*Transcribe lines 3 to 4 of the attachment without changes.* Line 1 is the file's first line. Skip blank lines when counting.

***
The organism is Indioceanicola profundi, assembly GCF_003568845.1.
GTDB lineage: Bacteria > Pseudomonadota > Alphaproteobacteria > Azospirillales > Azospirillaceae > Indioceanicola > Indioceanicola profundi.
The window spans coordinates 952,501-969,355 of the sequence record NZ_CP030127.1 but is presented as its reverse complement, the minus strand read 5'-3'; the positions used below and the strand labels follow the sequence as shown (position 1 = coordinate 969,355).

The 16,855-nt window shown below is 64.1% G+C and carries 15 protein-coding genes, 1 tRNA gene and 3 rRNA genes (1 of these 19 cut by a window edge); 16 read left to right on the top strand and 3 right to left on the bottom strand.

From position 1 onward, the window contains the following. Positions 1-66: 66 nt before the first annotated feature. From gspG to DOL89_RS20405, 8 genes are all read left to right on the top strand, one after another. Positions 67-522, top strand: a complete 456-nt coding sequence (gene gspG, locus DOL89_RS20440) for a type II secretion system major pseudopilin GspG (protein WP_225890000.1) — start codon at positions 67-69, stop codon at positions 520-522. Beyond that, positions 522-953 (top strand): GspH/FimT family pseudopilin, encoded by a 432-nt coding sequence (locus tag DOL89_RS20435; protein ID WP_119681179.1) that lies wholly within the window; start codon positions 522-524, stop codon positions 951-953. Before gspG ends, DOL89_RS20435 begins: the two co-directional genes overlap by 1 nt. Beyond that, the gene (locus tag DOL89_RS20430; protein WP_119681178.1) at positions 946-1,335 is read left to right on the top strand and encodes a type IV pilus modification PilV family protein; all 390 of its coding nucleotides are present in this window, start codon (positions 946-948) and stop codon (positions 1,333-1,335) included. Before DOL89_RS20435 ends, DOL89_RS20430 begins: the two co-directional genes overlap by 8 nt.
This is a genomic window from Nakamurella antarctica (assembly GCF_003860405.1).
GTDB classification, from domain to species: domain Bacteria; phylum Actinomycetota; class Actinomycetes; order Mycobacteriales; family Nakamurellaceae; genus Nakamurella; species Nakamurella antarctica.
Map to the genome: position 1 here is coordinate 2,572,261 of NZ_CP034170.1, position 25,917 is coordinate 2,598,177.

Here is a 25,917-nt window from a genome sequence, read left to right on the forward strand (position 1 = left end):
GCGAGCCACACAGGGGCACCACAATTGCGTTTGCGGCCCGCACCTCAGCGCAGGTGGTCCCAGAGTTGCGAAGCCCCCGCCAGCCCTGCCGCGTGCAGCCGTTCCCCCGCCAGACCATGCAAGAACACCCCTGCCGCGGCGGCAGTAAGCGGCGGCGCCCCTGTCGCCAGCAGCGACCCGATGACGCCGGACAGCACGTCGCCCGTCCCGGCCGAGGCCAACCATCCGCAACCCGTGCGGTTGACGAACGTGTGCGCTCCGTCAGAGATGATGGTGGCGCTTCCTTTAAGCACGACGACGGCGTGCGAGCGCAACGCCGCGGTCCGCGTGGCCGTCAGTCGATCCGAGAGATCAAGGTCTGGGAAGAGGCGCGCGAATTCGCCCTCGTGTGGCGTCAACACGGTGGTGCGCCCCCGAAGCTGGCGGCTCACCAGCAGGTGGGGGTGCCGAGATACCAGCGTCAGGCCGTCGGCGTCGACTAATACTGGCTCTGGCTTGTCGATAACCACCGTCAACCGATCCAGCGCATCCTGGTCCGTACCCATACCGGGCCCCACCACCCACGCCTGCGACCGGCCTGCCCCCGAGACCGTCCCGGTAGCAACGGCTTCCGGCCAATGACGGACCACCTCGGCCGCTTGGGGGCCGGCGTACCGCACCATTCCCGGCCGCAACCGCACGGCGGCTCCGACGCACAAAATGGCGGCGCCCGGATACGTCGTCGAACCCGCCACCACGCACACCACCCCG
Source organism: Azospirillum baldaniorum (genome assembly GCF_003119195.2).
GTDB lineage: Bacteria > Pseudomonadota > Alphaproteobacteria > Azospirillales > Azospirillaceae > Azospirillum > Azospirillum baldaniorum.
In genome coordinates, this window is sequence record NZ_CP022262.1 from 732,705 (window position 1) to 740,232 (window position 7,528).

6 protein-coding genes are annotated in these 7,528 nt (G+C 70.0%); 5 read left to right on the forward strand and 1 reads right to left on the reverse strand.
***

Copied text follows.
The window spans coordinates 952,501-969,355 of the sequence record NZ_CP030127.1 but is presented as its reverse complement, the minus strand read 5'-3'; the positions used below and the strand labels follow the sequence as shown (position 1 = coordinate 969,355).

The 16,855-nt window shown below is 64.1% G+C and carries 15 protein-coding genes, 1 tRNA gene and 3 rRNA genes (1 of these 19 cut by a window edge); 16 read left to right on the top strand and 3 right to left on the bottom strand.